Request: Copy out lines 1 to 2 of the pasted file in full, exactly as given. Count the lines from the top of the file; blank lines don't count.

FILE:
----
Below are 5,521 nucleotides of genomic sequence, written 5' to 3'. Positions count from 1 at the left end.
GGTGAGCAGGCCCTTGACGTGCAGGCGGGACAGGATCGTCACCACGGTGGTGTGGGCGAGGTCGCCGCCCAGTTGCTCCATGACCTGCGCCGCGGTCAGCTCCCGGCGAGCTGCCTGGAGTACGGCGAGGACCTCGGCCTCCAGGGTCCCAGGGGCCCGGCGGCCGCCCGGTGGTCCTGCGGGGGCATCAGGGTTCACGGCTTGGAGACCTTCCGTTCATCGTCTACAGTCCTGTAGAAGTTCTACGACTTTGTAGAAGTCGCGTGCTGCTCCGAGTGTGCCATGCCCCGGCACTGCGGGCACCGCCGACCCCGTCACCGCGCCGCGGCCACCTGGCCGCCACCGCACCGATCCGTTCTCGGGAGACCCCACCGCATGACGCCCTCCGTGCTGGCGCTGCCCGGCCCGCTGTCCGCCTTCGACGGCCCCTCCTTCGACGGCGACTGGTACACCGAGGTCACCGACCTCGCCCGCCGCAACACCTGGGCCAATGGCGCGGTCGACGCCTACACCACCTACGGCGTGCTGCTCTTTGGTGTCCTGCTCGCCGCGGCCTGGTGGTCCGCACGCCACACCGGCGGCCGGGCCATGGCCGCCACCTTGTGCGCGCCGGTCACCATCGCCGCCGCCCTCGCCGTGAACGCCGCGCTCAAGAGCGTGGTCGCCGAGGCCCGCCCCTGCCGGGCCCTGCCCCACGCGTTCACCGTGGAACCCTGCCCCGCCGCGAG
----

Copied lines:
Below are 5,521 nucleotides of genomic sequence, written 5' to 3'. Positions count from 1 at the left end.
GGTGAGCAGGCCCTTGACGTGCAGGCGGGACAGGATCGTCACCACGGTGGTGTGGGCGAGGTCGCCGCCCAGTTGCTCCATGACCTGCGCCGCGGTCAGCTCCCGGCGAGCTGCCTGGAGTACGGCGAGGACCTCGGCCTCCAGGGTCCCAGGGGCCCGGCGGCCGCCCGGTGGTCCTGCGGGGGCATCAGGGTTCACGGCTTGGAGACCTTCCGTTCATCGTCTACAGTCCTGTAGAAGTTCTACGACTTTGTAGAAGTCGCGTGCTGCTCCGAGTGTGCCATGCCCCGGCACTGCGGGCACCGCCGACCCCGTCACCGCGCCGCGGCCACCTGGCCGCCACCGCACCGATCCGTTCTCGGGAGACCCCACCGCATGACGCCCTCCGTGCTGGCGCTGCCCGGCCCGCTGTCCGCCTTCGACGGCCCCTCCTTCGACGGCGACTGGTACACCGAGGTCACCGACCTCGCCCGCCGCAACACCTGGGCCAATGGCGCGGTCGACGCCTACACCACCTACGGCGTGCTGCTCTTTGGTGTCCTGCTCGCCGCGGCCTGGTGGTCCGCACGCCACACCGGCGGCCGGGCCATGGCCGCCACCTTGTGCGCGCCGGTCACCATCGCCGCCGCCCTCGCCGTGAACGCCGCGCTCAAGAGCGTGGTCGCCGAGGCCCGCCCCTGCCGGGCCCTGCCCCACGCGTTCACCGTGGAACCCTGCCCCGCCGCGAG